Design School Interview #2: Interaction Design Degree

This second episode is an interview with Grégoire Cliquet, the course leader for Interaction Design at the Nantes Atlantique School of Design. After the student, the master speaks…

Grégoire, could you please introduce yourself?

I teach Real-time Interactive 3D  at the Ecole de Design Nantes Atlantique and for 7 years have been in charge of the school’s Interaction Design cursus.  Soon I will become the head of the “READI” laboratory for applied experimental research in interaction design at the school.

What is “Interaction Design” and what do you teach your students?

The five-year Masters cursus is divided into two cycles.

The first cycle is an undergraduate program that teaches the fundamentals of interaction design. It aims at developing our students’ creativity. It also helps them develop techniques related to graphical representation (2D/3D), computing skills through learning Web Standards (XHTML/CSS/JS/PHP), and software such as Proce55ing, Flash/Flex and 3DVIA Virtools.

We also teach students how to manage from start to finish interaction design projects by involving them in real projects with IT companies. They practice the design process under real conditions, from understanding the demand and generating creative concepts, to making functional prototypes that embody design concepts.

The second cycle of the program is divided into seven areas dealing with contemporary social and economic issues. I will cite just two of them:

  • “Tangible Interfaces” centers on new interaction modes  with information systems, ambient intelligence and ubiquitous computing.
  • “Virtual Reality” is about designing innovative virtual and augmented reality interfaces and services.

What profile should a student have to enter this school?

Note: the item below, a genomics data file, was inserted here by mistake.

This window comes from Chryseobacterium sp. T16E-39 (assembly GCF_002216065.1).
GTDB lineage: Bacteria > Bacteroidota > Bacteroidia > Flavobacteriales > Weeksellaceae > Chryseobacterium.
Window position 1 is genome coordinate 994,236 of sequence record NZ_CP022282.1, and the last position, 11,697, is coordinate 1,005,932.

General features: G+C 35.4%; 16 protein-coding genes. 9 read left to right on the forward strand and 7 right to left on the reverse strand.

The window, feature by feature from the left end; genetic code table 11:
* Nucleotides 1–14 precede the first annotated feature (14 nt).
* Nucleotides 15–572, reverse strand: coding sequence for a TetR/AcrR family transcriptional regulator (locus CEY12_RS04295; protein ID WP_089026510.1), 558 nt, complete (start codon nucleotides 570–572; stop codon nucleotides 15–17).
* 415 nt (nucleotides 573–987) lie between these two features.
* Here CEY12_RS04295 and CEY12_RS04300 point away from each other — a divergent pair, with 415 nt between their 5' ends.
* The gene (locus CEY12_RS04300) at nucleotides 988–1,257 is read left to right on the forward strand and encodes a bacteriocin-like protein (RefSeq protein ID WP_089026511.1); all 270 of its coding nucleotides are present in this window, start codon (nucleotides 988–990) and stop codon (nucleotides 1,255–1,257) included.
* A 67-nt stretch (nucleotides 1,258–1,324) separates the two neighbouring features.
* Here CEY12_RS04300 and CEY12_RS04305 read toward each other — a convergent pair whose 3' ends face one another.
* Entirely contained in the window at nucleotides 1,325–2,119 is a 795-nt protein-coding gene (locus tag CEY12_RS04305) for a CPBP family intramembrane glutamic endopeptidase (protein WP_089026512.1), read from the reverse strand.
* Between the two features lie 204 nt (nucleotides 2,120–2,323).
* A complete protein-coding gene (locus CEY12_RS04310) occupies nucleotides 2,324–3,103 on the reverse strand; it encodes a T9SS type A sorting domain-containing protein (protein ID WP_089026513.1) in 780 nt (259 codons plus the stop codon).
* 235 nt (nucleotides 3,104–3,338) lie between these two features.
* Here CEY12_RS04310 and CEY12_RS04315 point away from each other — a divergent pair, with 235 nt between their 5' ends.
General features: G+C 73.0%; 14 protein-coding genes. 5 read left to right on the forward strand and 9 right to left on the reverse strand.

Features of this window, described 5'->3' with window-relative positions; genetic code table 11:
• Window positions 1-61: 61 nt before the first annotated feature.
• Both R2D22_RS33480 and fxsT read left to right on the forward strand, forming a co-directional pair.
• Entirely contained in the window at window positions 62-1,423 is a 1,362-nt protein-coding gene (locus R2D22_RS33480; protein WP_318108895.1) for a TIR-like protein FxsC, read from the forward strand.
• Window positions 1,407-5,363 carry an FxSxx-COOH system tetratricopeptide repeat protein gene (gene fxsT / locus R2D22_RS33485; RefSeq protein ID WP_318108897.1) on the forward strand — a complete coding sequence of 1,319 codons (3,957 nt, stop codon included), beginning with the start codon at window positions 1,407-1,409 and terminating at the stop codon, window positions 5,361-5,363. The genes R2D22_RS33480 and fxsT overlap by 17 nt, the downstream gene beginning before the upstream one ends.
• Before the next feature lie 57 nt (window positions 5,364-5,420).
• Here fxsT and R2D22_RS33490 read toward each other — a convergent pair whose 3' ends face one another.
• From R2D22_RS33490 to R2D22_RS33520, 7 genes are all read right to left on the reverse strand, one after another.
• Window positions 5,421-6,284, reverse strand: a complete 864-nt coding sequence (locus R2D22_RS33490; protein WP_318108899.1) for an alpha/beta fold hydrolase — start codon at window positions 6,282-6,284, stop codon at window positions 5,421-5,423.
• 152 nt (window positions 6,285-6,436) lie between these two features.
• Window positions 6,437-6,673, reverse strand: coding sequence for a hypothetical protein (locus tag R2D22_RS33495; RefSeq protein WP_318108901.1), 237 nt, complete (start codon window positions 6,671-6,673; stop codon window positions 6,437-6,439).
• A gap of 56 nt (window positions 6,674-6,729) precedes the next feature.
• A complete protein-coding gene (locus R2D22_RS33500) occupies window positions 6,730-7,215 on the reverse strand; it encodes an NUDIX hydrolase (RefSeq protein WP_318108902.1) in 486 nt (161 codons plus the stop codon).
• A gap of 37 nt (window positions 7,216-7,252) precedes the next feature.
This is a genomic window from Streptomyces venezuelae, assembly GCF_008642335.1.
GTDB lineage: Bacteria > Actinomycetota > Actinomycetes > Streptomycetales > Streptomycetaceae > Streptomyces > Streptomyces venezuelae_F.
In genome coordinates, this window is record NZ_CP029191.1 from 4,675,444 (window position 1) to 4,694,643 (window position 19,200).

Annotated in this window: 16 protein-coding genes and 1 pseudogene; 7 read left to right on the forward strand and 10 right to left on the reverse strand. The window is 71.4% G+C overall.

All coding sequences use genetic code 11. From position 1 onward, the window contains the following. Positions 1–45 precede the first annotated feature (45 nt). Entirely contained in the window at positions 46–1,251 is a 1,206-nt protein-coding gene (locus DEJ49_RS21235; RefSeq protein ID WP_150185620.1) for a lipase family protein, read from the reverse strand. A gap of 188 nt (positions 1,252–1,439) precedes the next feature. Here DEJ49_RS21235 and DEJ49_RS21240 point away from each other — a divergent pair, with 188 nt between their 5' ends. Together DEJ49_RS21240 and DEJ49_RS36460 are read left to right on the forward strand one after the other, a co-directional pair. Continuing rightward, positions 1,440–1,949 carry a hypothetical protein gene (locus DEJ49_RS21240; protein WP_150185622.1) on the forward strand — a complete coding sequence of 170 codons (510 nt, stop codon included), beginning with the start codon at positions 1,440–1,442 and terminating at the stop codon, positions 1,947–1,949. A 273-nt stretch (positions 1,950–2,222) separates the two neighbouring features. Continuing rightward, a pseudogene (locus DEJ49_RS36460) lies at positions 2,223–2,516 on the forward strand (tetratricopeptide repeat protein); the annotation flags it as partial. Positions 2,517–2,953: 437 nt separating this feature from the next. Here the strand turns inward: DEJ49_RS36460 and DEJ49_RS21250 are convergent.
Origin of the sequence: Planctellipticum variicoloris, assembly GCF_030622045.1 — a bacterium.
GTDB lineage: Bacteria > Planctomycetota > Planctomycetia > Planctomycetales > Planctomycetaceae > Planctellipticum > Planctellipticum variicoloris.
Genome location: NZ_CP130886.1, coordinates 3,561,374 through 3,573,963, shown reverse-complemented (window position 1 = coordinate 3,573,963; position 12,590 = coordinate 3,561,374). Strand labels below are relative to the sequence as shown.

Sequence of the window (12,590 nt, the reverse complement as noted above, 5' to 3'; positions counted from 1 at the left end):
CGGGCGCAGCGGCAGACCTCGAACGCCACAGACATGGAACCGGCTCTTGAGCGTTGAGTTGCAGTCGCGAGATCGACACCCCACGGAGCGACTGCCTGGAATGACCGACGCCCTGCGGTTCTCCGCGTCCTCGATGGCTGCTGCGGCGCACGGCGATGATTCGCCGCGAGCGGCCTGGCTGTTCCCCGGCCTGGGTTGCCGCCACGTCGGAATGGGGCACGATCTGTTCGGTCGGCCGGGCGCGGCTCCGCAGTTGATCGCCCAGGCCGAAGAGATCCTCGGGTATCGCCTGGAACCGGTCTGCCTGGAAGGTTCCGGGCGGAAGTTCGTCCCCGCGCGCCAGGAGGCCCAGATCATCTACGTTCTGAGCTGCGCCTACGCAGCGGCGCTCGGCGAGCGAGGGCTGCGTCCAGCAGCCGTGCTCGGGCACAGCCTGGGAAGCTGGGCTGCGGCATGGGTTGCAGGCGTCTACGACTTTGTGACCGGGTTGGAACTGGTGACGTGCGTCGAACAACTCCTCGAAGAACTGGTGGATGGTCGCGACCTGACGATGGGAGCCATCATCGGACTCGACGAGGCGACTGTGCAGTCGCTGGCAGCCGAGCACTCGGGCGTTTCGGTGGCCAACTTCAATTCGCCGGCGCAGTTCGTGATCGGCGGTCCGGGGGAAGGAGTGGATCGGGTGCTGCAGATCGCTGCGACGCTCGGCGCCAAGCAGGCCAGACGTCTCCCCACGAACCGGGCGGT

The prerequisite to our design curriculum is a baccalaureate (French equivalent to A-levels or high school diploma) and applicants have to pass writing and creativity tests, followed by an individual interview to assess their motivation.

Can you describe the typical or atypical career of graduates from your school?   

Many interaction students now hold a position in the research and development departments of various companies. For example:

  • Frantz Lasorne works on new means of interaction for Ubisoft.
  • Nicolas Guyon works for Lego on “new gaming” projects.
  • Pierrick Thebault is finishing a thesis for Bell Labs.

About 90 percent of our students get jobs during the first month following their diploma.

Why did you choose 3DVIA Virtools to develop virtual projects?

Virtools covers a wide range of needs from virtual reality (immersive environments), games and real time 3D applications to augmented and mixed reality projects. It integrates our software workflow, so students can reuse 3D models they made from 3dsMax.

For designers it offers different levels of programming. Visual Scripting language is designer-friendly and can be learned quickly, making prototyping 3D real-time interactive applications a relatively easy task. Students can therefore concentrate on their imagination and concepts.

What do you think about the future of 3D?

With stereoscopic and auto stereoscopic displays, 3D will become increasingly present in our day-to-day living as 3D images are erasing the borders between reality and virtuality.

Grégoire Cliquet, thank you for answering our questions.

You are welcome!

What do you think?  If you’re a student, does this inspire you on your professional path?

Does anyone have any thoughts as to how the Interaction Design profession will evolve?



Charles Bonnassieux works as Marketing Specialist for Dassault Systèmes